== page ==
By Heather Widdows
My new book, Perfect Me! Beauty as an Ethical Ideal, is currently in press with Princeton UP. The salon will draw on my arguments in this book and my personal experience of beauty for a wide-ranging conversation.
In Perfect Me! I argue that the beauty ideal is changing. Beauty is becoming more important, and as it does so the beauty ideal is transforming into an ethical ideal. That appearance matters in a visual and virtual culture should not be surprising. Yet the extent to which beauty matters, defines meaning and identity, constructs the self, structures daily practices and against which individuals are valued (or not) is not well recognised. In Perfect Me! I will show that whatever else beauty is, it is serious stuff. I consider possible readings of ‘perfect me’: an aspiration to become perfect; a statement about the nature of perfection; and a command, ‘Perfect Me!’, to be obeyed.
There are four main arguments of Perfect Me!:
- First, that the beauty ideal is increasingly manifesting as an ethical ideal. The beauty ideal sets standards to aspire to and presents working towards such standards as almost a moral duty. It provides a shared value framework against which individuals judge themselves morally good or bad. It is constitutive of identity and provides meaning and structure individually and collectively. Praise, blame and reward are apportioned in accordance with it. Finally, engagement is virtuous, and failure is a moral vice engendering shame and disgust. It is important to note that my claim is that in practice the beauty ideal is, and is functioning as, an ethical ideal for very many people; though for some it remains a prudential ideal or mere social norm. It is not a claim that beauty should function in this way or that it is good for us that it does so.
- Second, I argue that the current beauty ideal is more dominant than previous ideals to the extent where, if trends continue, the beauty ideal will be global. This convergence results in a narrow range of acceptable appearance norms for the face and the body. It is not simply an expansion of western ideals, but a global mean, which is demanding of all racial groups. No racial group is good enough without ‘help’ as all need to be changed or added to. Thus, all need surgical and non-surgical technical fixes if they are to be ‘perfect’, or just ‘good enough’. Moreover, as it becomes more dominant, its ethical features are more pronounced making it harder to resist and reject.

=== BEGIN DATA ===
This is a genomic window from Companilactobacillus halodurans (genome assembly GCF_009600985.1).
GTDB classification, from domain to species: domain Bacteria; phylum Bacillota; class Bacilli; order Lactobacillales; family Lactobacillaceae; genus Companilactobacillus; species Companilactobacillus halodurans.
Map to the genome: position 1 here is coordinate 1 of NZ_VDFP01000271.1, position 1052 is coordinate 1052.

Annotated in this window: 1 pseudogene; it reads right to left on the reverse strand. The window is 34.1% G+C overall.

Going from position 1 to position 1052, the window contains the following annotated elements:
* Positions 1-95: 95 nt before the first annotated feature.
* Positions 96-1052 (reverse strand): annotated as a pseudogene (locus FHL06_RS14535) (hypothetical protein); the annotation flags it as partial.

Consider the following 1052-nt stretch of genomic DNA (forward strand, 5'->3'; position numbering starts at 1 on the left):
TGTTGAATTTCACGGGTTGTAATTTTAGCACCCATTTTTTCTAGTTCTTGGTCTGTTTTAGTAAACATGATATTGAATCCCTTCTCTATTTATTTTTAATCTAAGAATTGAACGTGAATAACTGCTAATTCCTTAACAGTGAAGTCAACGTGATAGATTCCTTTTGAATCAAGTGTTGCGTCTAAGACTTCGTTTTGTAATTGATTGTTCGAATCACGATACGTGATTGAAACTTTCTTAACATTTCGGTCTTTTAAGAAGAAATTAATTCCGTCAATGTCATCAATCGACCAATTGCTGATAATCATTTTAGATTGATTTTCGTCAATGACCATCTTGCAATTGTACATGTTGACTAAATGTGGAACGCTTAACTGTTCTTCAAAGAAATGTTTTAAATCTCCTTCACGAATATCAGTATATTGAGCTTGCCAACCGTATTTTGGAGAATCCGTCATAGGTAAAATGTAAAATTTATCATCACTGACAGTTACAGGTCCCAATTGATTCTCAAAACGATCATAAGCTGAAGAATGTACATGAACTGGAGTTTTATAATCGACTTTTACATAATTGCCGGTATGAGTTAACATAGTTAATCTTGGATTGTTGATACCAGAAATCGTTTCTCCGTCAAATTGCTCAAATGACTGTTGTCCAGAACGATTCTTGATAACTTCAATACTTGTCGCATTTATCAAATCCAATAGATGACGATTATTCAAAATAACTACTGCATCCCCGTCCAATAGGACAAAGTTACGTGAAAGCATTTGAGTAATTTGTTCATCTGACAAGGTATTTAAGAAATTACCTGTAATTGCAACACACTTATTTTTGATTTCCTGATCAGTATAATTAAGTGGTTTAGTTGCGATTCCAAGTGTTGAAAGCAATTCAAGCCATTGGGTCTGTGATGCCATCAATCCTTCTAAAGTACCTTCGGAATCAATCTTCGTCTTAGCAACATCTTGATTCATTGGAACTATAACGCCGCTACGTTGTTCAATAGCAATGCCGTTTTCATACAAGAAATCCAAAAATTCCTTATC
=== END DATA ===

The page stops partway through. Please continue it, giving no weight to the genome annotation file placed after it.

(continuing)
- Third, I claim that key to understanding the power of the beauty ideal is understanding the construction and location of the self under the beauty ideal. The self is located in the body, but not just in the actual flawed body. It is also in the transforming body, a body of potential and possibility, and the imagined body, full of promise. This self while located in the body, is no passive self, but active, both subject and object, and, under the beauty ideal, the body is never mere body, but always full of potential.
- Fourth, I turn to the claim that we ‘choose’ to engage, and yet feel we have to. As individuals we do not choose our beauty ideals. Arguably, we choose the extent to which we conform to them, but the extent to which we can do this is limited by the dominance of the ideal. As the beauty ideal becomes more dominant the ethical pressure to conform increases. Not conforming is ‘not an option’, and previously extreme procedures, however defined, are normalised and more practices are required to meet minimal standards of normal. Given this, to claim engagement is simply individual choice is unsustainable but traditional responses that beauty is just coercion, gendered exploitation or false consciousness also fail.